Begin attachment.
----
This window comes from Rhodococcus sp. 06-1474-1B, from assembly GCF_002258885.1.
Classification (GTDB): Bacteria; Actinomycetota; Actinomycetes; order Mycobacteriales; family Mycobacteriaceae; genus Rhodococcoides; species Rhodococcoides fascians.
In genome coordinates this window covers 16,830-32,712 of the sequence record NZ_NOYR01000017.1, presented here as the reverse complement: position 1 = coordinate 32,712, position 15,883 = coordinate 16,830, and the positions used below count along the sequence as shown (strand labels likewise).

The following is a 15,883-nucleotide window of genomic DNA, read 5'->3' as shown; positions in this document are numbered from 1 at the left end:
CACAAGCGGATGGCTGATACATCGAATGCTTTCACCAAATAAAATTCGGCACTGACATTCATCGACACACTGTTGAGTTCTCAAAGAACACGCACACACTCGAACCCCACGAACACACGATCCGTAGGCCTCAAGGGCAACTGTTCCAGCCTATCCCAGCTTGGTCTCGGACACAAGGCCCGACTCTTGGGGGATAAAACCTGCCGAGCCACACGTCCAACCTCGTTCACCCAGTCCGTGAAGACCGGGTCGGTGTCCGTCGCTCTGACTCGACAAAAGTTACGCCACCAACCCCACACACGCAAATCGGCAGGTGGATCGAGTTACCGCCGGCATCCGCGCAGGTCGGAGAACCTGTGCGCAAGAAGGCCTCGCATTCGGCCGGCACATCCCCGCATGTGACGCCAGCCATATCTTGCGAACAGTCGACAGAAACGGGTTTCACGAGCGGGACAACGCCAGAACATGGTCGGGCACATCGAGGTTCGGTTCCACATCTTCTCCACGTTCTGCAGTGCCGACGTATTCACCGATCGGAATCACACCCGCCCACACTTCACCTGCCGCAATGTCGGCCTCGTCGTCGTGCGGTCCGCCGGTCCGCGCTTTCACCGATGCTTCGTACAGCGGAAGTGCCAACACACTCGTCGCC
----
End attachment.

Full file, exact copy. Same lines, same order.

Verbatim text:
This window comes from Rhodococcus sp. 06-1474-1B, from assembly GCF_002258885.1.
Classification (GTDB): Bacteria; Actinomycetota; Actinomycetes; order Mycobacteriales; family Mycobacteriaceae; genus Rhodococcoides; species Rhodococcoides fascians.
In genome coordinates this window covers 16,830-32,712 of the sequence record NZ_NOYR01000017.1, presented here as the reverse complement: position 1 = coordinate 32,712, position 15,883 = coordinate 16,830, and the positions used below count along the sequence as shown (strand labels likewise).

The following is a 15,883-nucleotide window of genomic DNA, read 5'->3' as shown; positions in this document are numbered from 1 at the left end:
CACAAGCGGATGGCTGATACATCGAATGCTTTCACCAAATAAAATTCGGCACTGACATTCATCGACACACTGTTGAGTTCTCAAAGAACACGCACACACTCGAACCCCACGAACACACGATCCGTAGGCCTCAAGGGCAACTGTTCCAGCCTATCCCAGCTTGGTCTCGGACACAAGGCCCGACTCTTGGGGGATAAAACCTGCCGAGCCACACGTCCAACCTCGTTCACCCAGTCCGTGAAGACCGGGTCGGTGTCCGTCGCTCTGACTCGACAAAAGTTACGCCACCAACCCCACACACGCAAATCGGCAGGTGGATCGAGTTACCGCCGGCATCCGCGCAGGTCGGAGAACCTGTGCGCAAGAAGGCCTCGCATTCGGCCGGCACATCCCCGCATGTGACGCCAGCCATATCTTGCGAACAGTCGACAGAAACGGGTTTCACGAGCGGGACAACGCCAGAACATGGTCGGGCACATCGAGGTTCGGTTCCACATCTTCTCCACGTTCTGCAGTGCCGACGTATTCACCGATCGGAATCACACCCGCCCACACTTCACCTGCCGCAATGTCGGCCTCGTCGTCGTGCGGTCCGCCGGTCCGCGCTTTCACCGATGCTTCGTACAGCGGAAGTGCCAACACACTCGTCGCC